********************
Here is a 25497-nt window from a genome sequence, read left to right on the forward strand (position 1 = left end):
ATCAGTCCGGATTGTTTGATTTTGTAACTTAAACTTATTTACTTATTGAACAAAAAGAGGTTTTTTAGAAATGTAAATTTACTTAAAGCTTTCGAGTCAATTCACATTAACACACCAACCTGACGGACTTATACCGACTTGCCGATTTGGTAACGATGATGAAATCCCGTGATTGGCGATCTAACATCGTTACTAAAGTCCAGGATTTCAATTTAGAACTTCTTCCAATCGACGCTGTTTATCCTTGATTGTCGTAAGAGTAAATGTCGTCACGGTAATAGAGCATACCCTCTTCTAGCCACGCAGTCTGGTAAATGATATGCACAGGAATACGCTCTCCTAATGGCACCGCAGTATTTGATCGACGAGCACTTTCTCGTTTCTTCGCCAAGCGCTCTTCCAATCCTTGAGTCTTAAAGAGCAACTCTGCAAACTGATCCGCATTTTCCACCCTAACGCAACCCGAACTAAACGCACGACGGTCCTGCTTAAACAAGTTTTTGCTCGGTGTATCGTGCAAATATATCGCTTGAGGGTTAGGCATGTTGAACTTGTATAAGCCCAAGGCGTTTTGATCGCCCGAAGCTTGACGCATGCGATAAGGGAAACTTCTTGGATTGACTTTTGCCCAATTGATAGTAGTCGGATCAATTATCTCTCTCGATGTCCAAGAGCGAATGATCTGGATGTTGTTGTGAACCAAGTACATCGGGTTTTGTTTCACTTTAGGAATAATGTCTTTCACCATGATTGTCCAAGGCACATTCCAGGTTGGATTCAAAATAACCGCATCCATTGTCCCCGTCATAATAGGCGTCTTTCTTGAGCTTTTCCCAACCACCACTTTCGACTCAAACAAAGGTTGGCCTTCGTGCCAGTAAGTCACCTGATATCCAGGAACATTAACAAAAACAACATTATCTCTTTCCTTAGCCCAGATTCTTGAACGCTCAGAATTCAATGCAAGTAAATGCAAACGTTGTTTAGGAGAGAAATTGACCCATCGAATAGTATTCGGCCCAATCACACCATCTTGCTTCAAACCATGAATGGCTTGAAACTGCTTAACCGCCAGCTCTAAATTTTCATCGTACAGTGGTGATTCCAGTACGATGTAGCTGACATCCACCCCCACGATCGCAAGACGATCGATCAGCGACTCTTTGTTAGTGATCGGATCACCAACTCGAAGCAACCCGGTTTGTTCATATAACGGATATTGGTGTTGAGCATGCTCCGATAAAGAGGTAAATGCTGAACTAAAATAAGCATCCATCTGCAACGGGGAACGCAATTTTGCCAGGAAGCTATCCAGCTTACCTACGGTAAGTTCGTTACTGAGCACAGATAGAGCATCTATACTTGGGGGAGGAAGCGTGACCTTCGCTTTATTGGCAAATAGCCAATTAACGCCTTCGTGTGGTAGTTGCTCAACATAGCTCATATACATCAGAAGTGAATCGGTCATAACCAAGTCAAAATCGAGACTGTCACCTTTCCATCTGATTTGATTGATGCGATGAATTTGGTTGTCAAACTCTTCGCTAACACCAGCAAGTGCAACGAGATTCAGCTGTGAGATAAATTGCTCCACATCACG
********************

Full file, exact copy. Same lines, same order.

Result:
Here is a 25497-nt window from a genome sequence, read left to right on the forward strand (position 1 = left end):
ATCAGTCCGGATTGTTTGATTTTGTAACTTAAACTTATTTACTTATTGAACAAAAAGAGGTTTTTTAGAAATGTAAATTTACTTAAAGCTTTCGAGTCAATTCACATTAACACACCAACCTGACGGACTTATACCGACTTGCCGATTTGGTAACGATGATGAAATCCCGTGATTGGCGATCTAACATCGTTACTAAAGTCCAGGATTTCAATTTAGAACTTCTTCCAATCGACGCTGTTTATCCTTGATTGTCGTAAGAGTAAATGTCGTCACGGTAATAGAGCATACCCTCTTCTAGCCACGCAGTCTGGTAAATGATATGCACAGGAATACGCTCTCCTAATGGCACCGCAGTATTTGATCGACGAGCACTTTCTCGTTTCTTCGCCAAGCGCTCTTCCAATCCTTGAGTCTTAAAGAGCAACTCTGCAAACTGATCCGCATTTTCCACCCTAACGCAACCCGAACTAAACGCACGACGGTCCTGCTTAAACAAGTTTTTGCTCGGTGTATCGTGCAAATATATCGCTTGAGGGTTAGGCATGTTGAACTTGTATAAGCCCAAGGCGTTTTGATCGCCCGAAGCTTGACGCATGCGATAAGGGAAACTTCTTGGATTGACTTTTGCCCAATTGATAGTAGTCGGATCAATTATCTCTCTCGATGTCCAAGAGCGAATGATCTGGATGTTGTTGTGAACCAAGTACATCGGGTTTTGTTTCACTTTAGGAATAATGTCTTTCACCATGATTGTCCAAGGCACATTCCAGGTTGGATTCAAAATAACCGCATCCATTGTCCCCGTCATAATAGGCGTCTTTCTTGAGCTTTTCCCAACCACCACTTTCGACTCAAACAAAGGTTGGCCTTCGTGCCAGTAAGTCACCTGATATCCAGGAACATTAACAAAAACAACATTATCTCTTTCCTTAGCCCAGATTCTTGAACGCTCAGAATTCAATGCAAGTAAATGCAAACGTTGTTTAGGAGAGAAATTGACCCATCGAATAGTATTCGGCCCAATCACACCATCTTGCTTCAAACCATGAATGGCTTGAAACTGCTTAACCGCCAGCTCTAAATTTTCATCGTACAGTGGTGATTCCAGTACGATGTAGCTGACATCCACCCCCACGATCGCAAGACGATCGATCAGCGACTCTTTGTTAGTGATCGGATCACCAACTCGAAGCAACCCGGTTTGTTCATATAACGGATATTGGTGTTGAGCATGCTCCGATAAAGAGGTAAATGCTGAACTAAAATAAGCATCCATCTGCAACGGGGAACGCAATTTTGCCAGGAAGCTATCCAGCTTACCTACGGTAAGTTCGTTACTGAGCACAGATAGAGCATCTATACTTGGGGGAGGAAGCGTGACCTTCGCTTTATTGGCAAATAGCCAATTAACGCCTTCGTGTGGTAGTTGCTCAACATAGCTCATATACATCAGAAGTGAATCGGTCATAACCAAGTCAAAATCGAGACTGTCACCTTTCCATCTGATTTGATTGATGCGATGAATTTGGTTGTCAAACTCTTCGCTAACACCAGCAAGTGCAACGAGATTCAGCTGTGAGATAAATTGCTCCACATCACG